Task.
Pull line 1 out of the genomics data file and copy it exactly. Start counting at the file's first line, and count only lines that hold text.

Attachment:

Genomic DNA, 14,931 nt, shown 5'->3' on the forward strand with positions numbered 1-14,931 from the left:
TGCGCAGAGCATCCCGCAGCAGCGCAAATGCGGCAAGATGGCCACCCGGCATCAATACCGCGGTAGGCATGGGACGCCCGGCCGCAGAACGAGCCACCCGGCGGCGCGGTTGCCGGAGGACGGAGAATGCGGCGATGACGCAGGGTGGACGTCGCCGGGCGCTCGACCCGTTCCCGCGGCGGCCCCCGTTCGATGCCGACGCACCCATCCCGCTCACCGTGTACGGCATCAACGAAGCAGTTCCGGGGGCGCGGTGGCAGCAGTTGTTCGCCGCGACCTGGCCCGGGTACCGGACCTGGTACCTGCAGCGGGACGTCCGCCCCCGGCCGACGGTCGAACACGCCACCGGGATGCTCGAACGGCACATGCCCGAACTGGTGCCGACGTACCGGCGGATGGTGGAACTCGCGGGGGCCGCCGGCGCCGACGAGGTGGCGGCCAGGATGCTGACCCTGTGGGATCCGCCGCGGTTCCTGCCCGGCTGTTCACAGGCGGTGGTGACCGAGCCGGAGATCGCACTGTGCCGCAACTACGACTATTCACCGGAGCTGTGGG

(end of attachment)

Genomic DNA, 14,931 nt, shown 5'->3' on the forward strand with positions numbered 1-14,931 from the left: